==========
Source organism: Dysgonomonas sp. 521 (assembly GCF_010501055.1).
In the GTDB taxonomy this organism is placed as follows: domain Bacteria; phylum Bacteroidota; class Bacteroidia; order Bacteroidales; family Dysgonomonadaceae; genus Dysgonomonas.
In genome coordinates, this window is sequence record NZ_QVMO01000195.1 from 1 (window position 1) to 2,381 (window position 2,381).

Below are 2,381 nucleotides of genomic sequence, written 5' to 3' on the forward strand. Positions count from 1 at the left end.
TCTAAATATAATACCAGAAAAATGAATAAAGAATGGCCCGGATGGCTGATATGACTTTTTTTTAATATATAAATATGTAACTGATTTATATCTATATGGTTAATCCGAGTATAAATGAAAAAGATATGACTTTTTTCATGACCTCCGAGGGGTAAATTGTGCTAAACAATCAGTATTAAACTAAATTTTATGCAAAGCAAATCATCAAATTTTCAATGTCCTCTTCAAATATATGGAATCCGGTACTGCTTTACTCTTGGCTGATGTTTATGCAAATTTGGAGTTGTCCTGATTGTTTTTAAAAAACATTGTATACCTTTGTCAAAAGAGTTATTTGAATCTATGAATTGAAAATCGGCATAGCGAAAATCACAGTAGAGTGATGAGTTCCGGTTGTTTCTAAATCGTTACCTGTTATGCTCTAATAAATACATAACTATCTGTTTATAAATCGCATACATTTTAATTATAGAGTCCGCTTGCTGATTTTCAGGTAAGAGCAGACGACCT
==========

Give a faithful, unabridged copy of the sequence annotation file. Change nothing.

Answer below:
Source organism: Dysgonomonas sp. 521 (assembly GCF_010501055.1).
In the GTDB taxonomy this organism is placed as follows: domain Bacteria; phylum Bacteroidota; class Bacteroidia; order Bacteroidales; family Dysgonomonadaceae; genus Dysgonomonas.
In genome coordinates, this window is sequence record NZ_QVMO01000195.1 from 1 (window position 1) to 2,381 (window position 2,381).

Below are 2,381 nucleotides of genomic sequence, written 5' to 3' on the forward strand. Positions count from 1 at the left end.
TCTAAATATAATACCAGAAAAATGAATAAAGAATGGCCCGGATGGCTGATATGACTTTTTTTTAATATATAAATATGTAACTGATTTATATCTATATGGTTAATCCGAGTATAAATGAAAAAGATATGACTTTTTTCATGACCTCCGAGGGGTAAATTGTGCTAAACAATCAGTATTAAACTAAATTTTATGCAAAGCAAATCATCAAATTTTCAATGTCCTCTTCAAATATATGGAATCCGGTACTGCTTTACTCTTGGCTGATGTTTATGCAAATTTGGAGTTGTCCTGATTGTTTTTAAAAAACATTGTATACCTTTGTCAAAAGAGTTATTTGAATCTATGAATTGAAAATCGGCATAGCGAAAATCACAGTAGAGTGATGAGTTCCGGTTGTTTCTAAATCGTTACCTGTTATGCTCTAATAAATACATAACTATCTGTTTATAAATCGCATACATTTTAATTATAGAGTCCGCTTGCTGATTTTCAGGTAAGAGCAGACGACCT